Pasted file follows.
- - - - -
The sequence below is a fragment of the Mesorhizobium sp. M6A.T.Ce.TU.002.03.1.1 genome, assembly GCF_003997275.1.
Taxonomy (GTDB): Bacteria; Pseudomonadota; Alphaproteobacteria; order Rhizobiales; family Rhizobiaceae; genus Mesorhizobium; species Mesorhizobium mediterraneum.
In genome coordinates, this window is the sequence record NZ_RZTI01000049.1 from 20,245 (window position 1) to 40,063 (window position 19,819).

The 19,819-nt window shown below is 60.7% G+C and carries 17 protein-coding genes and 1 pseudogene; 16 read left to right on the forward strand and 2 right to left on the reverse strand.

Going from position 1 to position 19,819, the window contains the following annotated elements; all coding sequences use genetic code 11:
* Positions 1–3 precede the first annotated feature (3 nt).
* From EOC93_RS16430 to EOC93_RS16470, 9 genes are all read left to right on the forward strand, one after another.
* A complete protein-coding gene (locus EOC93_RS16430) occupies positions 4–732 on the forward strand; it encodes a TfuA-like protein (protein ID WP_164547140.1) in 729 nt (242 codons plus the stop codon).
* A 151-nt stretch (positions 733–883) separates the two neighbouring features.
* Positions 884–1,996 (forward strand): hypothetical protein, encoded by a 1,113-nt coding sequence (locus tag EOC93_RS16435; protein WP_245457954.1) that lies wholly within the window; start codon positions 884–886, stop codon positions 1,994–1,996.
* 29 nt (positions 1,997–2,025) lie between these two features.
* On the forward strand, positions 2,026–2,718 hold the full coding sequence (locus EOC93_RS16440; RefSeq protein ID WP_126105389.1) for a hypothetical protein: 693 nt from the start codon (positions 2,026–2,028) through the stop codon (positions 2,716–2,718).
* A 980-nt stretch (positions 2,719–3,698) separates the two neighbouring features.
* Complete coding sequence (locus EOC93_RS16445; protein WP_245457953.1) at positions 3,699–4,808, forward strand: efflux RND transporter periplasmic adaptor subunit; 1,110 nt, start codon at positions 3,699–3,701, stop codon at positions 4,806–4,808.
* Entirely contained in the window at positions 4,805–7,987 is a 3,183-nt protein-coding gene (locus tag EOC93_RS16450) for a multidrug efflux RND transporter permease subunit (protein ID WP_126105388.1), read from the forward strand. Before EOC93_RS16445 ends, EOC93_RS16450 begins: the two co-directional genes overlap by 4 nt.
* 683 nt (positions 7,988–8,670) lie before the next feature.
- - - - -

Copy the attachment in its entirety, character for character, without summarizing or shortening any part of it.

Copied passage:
The sequence below is a fragment of the Mesorhizobium sp. M6A.T.Ce.TU.002.03.1.1 genome, assembly GCF_003997275.1.
Taxonomy (GTDB): Bacteria; Pseudomonadota; Alphaproteobacteria; order Rhizobiales; family Rhizobiaceae; genus Mesorhizobium; species Mesorhizobium mediterraneum.
In genome coordinates, this window is the sequence record NZ_RZTI01000049.1 from 20,245 (window position 1) to 40,063 (window position 19,819).

The 19,819-nt window shown below is 60.7% G+C and carries 17 protein-coding genes and 1 pseudogene; 16 read left to right on the forward strand and 2 right to left on the reverse strand.

Going from position 1 to position 19,819, the window contains the following annotated elements; all coding sequences use genetic code 11:
* Positions 1–3 precede the first annotated feature (3 nt).
* From EOC93_RS16430 to EOC93_RS16470, 9 genes are all read left to right on the forward strand, one after another.
* A complete protein-coding gene (locus EOC93_RS16430) occupies positions 4–732 on the forward strand; it encodes a TfuA-like protein (protein ID WP_164547140.1) in 729 nt (242 codons plus the stop codon).
* A 151-nt stretch (positions 733–883) separates the two neighbouring features.
* Positions 884–1,996 (forward strand): hypothetical protein, encoded by a 1,113-nt coding sequence (locus tag EOC93_RS16435; protein WP_245457954.1) that lies wholly within the window; start codon positions 884–886, stop codon positions 1,994–1,996.
* 29 nt (positions 1,997–2,025) lie between these two features.
* On the forward strand, positions 2,026–2,718 hold the full coding sequence (locus EOC93_RS16440; RefSeq protein ID WP_126105389.1) for a hypothetical protein: 693 nt from the start codon (positions 2,026–2,028) through the stop codon (positions 2,716–2,718).
* A 980-nt stretch (positions 2,719–3,698) separates the two neighbouring features.
* Complete coding sequence (locus EOC93_RS16445; protein WP_245457953.1) at positions 3,699–4,808, forward strand: efflux RND transporter periplasmic adaptor subunit; 1,110 nt, start codon at positions 3,699–3,701, stop codon at positions 4,806–4,808.
* Entirely contained in the window at positions 4,805–7,987 is a 3,183-nt protein-coding gene (locus tag EOC93_RS16450) for a multidrug efflux RND transporter permease subunit (protein ID WP_126105388.1), read from the forward strand. Before EOC93_RS16445 ends, EOC93_RS16450 begins: the two co-directional genes overlap by 4 nt.
* 683 nt (positions 7,988–8,670) lie before the next feature.